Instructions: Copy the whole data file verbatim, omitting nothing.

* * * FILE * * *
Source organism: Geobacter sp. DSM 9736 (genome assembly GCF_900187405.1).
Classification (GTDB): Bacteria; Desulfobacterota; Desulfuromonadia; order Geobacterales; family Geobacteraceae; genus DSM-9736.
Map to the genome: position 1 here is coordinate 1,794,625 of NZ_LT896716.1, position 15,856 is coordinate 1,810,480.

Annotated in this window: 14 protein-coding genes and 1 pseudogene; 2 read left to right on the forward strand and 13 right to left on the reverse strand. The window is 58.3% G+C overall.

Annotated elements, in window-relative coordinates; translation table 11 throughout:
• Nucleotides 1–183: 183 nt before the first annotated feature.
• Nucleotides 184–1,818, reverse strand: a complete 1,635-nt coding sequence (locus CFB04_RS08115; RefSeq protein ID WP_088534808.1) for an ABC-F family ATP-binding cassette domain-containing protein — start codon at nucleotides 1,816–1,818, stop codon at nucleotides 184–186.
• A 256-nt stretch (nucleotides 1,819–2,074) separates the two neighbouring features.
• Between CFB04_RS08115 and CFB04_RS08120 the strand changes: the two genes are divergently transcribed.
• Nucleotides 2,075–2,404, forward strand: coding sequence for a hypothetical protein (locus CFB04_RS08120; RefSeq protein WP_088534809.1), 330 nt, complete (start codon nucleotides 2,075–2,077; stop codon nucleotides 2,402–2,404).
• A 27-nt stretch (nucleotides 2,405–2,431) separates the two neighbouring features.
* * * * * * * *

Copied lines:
Source organism: Geobacter sp. DSM 9736 (genome assembly GCF_900187405.1).
Classification (GTDB): Bacteria; Desulfobacterota; Desulfuromonadia; order Geobacterales; family Geobacteraceae; genus DSM-9736.
Map to the genome: position 1 here is coordinate 1,794,625 of NZ_LT896716.1, position 15,856 is coordinate 1,810,480.

Annotated in this window: 14 protein-coding genes and 1 pseudogene; 2 read left to right on the forward strand and 13 right to left on the reverse strand. The window is 58.3% G+C overall.

Annotated elements, in window-relative coordinates; translation table 11 throughout:
• Nucleotides 1–183: 183 nt before the first annotated feature.
• Nucleotides 184–1,818, reverse strand: a complete 1,635-nt coding sequence (locus CFB04_RS08115; RefSeq protein ID WP_088534808.1) for an ABC-F family ATP-binding cassette domain-containing protein — start codon at nucleotides 1,816–1,818, stop codon at nucleotides 184–186.
• A 256-nt stretch (nucleotides 1,819–2,074) separates the two neighbouring features.
• Between CFB04_RS08115 and CFB04_RS08120 the strand changes: the two genes are divergently transcribed.
• Nucleotides 2,075–2,404, forward strand: coding sequence for a hypothetical protein (locus CFB04_RS08120; RefSeq protein WP_088534809.1), 330 nt, complete (start codon nucleotides 2,075–2,077; stop codon nucleotides 2,402–2,404).
• A 27-nt stretch (nucleotides 2,405–2,431) separates the two neighbouring features.